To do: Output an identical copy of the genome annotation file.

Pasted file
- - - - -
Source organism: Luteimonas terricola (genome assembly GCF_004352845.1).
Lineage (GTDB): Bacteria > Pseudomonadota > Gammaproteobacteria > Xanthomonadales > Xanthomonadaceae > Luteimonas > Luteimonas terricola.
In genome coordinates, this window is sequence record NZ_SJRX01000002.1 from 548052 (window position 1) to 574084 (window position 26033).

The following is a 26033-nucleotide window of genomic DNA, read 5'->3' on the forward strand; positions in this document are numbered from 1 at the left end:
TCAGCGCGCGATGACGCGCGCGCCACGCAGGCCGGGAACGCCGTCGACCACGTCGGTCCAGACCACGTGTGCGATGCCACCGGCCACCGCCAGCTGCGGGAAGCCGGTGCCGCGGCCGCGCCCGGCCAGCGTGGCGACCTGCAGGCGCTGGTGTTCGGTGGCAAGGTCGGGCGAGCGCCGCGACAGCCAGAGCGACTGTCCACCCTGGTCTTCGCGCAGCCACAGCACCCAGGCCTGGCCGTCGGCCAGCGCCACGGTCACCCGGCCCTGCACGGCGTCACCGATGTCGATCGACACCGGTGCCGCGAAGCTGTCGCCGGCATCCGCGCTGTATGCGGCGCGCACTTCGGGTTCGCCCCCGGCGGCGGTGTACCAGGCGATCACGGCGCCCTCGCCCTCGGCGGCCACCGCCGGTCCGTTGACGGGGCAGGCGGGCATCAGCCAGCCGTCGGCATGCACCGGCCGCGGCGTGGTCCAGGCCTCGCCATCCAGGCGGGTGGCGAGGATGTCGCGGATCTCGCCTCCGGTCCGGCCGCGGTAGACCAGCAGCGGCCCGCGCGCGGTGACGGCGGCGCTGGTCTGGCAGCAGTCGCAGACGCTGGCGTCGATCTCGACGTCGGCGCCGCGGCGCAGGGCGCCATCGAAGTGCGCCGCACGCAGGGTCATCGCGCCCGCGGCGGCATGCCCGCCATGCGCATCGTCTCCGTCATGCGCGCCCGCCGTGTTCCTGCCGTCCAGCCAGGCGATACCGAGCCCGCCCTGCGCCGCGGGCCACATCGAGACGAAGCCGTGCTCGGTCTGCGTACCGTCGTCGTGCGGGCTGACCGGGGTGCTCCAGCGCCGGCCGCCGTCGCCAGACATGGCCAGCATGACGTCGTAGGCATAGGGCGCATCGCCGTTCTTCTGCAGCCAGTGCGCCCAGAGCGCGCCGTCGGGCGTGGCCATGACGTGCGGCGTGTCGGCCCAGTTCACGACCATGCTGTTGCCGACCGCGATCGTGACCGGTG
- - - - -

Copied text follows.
Source organism: Luteimonas terricola (genome assembly GCF_004352845.1).
Lineage (GTDB): Bacteria > Pseudomonadota > Gammaproteobacteria > Xanthomonadales > Xanthomonadaceae > Luteimonas > Luteimonas terricola.
In genome coordinates, this window is sequence record NZ_SJRX01000002.1 from 548052 (window position 1) to 574084 (window position 26033).

The following is a 26033-nucleotide window of genomic DNA, read 5'->3' on the forward strand; positions in this document are numbered from 1 at the left end:
TCAGCGCGCGATGACGCGCGCGCCACGCAGGCCGGGAACGCCGTCGACCACGTCGGTCCAGACCACGTGTGCGATGCCACCGGCCACCGCCAGCTGCGGGAAGCCGGTGCCGCGGCCGCGCCCGGCCAGCGTGGCGACCTGCAGGCGCTGGTGTTCGGTGGCAAGGTCGGGCGAGCGCCGCGACAGCCAGAGCGACTGTCCACCCTGGTCTTCGCGCAGCCACAGCACCCAGGCCTGGCCGTCGGCCAGCGCCACGGTCACCCGGCCCTGCACGGCGTCACCGATGTCGATCGACACCGGTGCCGCGAAGCTGTCGCCGGCATCCGCGCTGTATGCGGCGCGCACTTCGGGTTCGCCCCCGGCGGCGGTGTACCAGGCGATCACGGCGCCCTCGCCCTCGGCGGCCACCGCCGGTCCGTTGACGGGGCAGGCGGGCATCAGCCAGCCGTCGGCATGCACCGGCCGCGGCGTGGTCCAGGCCTCGCCATCCAGGCGGGTGGCGAGGATGTCGCGGATCTCGCCTCCGGTCCGGCCGCGGTAGACCAGCAGCGGCCCGCGCGCGGTGACGGCGGCGCTGGTCTGGCAGCAGTCGCAGACGCTGGCGTCGATCTCGACGTCGGCGCCGCGGCGCAGGGCGCCATCGAAGTGCGCCGCACGCAGGGTCATCGCGCCCGCGGCGGCATGCCCGCCATGCGCATCGTCTCCGTCATGCGCGCCCGCCGTGTTCCTGCCGTCCAGCCAGGCGATACCGAGCCCGCCCTGCGCCGCGGGCCACATCGAGACGAAGCCGTGCTCGGTCTGCGTACCGTCGTCGTGCGGGCTGACCGGGGTGCTCCAGCGCCGGCCGCCGTCGCCAGACATGGCCAGCATGACGTCGTAGGCATAGGGCGCATCGCCGTTCTTCTGCAGCCAGTGCGCCCAGAGCGCGCCGTCGGGCGTGGCCATGACGTGCGGCGTGTCGGCCCAGTTCACGACCATGCTGTTGCCGACCGCGATCGTGACCGGTG